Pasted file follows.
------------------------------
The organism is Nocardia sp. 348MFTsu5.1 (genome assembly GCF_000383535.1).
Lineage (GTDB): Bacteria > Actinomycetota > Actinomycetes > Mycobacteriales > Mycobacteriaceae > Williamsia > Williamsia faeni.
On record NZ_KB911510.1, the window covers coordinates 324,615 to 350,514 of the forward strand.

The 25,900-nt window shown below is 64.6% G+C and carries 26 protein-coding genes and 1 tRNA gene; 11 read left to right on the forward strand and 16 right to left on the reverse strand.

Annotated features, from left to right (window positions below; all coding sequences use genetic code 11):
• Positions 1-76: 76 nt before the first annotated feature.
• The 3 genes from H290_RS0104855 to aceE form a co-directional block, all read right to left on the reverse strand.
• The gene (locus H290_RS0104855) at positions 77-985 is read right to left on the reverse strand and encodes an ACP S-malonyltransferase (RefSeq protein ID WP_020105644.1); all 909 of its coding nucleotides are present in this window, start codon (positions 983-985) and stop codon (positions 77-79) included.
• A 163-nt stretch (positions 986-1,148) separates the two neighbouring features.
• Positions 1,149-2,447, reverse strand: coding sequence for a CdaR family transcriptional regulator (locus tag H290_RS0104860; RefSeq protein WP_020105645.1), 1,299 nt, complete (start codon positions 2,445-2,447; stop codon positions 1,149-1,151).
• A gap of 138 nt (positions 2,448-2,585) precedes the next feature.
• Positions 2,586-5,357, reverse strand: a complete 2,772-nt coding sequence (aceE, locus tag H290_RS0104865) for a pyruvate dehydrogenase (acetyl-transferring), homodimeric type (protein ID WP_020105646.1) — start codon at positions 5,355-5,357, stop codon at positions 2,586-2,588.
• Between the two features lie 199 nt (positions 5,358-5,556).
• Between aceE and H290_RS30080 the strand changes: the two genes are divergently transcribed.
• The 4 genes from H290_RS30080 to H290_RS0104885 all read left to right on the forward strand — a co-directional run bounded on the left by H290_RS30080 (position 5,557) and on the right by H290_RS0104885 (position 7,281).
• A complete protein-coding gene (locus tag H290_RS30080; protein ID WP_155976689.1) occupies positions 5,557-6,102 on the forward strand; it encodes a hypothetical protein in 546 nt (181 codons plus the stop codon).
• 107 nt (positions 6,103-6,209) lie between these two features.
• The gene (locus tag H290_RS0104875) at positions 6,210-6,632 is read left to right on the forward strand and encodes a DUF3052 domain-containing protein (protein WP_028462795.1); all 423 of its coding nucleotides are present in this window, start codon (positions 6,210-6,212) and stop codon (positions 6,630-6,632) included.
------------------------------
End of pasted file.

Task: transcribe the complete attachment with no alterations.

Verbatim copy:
The organism is Nocardia sp. 348MFTsu5.1 (genome assembly GCF_000383535.1).
Lineage (GTDB): Bacteria > Actinomycetota > Actinomycetes > Mycobacteriales > Mycobacteriaceae > Williamsia > Williamsia faeni.
On record NZ_KB911510.1, the window covers coordinates 324,615 to 350,514 of the forward strand.

The 25,900-nt window shown below is 64.6% G+C and carries 26 protein-coding genes and 1 tRNA gene; 11 read left to right on the forward strand and 16 right to left on the reverse strand.

Annotated features, from left to right (window positions below; all coding sequences use genetic code 11):
• Positions 1-76: 76 nt before the first annotated feature.
• The 3 genes from H290_RS0104855 to aceE form a co-directional block, all read right to left on the reverse strand.
• The gene (locus H290_RS0104855) at positions 77-985 is read right to left on the reverse strand and encodes an ACP S-malonyltransferase (RefSeq protein ID WP_020105644.1); all 909 of its coding nucleotides are present in this window, start codon (positions 983-985) and stop codon (positions 77-79) included.
• A 163-nt stretch (positions 986-1,148) separates the two neighbouring features.
• Positions 1,149-2,447, reverse strand: coding sequence for a CdaR family transcriptional regulator (locus tag H290_RS0104860; RefSeq protein WP_020105645.1), 1,299 nt, complete (start codon positions 2,445-2,447; stop codon positions 1,149-1,151).
• A gap of 138 nt (positions 2,448-2,585) precedes the next feature.
• Positions 2,586-5,357, reverse strand: a complete 2,772-nt coding sequence (aceE, locus tag H290_RS0104865) for a pyruvate dehydrogenase (acetyl-transferring), homodimeric type (protein ID WP_020105646.1) — start codon at positions 5,355-5,357, stop codon at positions 2,586-2,588.
• Between the two features lie 199 nt (positions 5,358-5,556).
• Between aceE and H290_RS30080 the strand changes: the two genes are divergently transcribed.
• The 4 genes from H290_RS30080 to H290_RS0104885 all read left to right on the forward strand — a co-directional run bounded on the left by H290_RS30080 (position 5,557) and on the right by H290_RS0104885 (position 7,281).
• A complete protein-coding gene (locus tag H290_RS30080; protein ID WP_155976689.1) occupies positions 5,557-6,102 on the forward strand; it encodes a hypothetical protein in 546 nt (181 codons plus the stop codon).
• 107 nt (positions 6,103-6,209) lie between these two features.
• The gene (locus tag H290_RS0104875) at positions 6,210-6,632 is read left to right on the forward strand and encodes a DUF3052 domain-containing protein (protein WP_028462795.1); all 423 of its coding nucleotides are present in this window, start codon (positions 6,210-6,212) and stop codon (positions 6,630-6,632) included.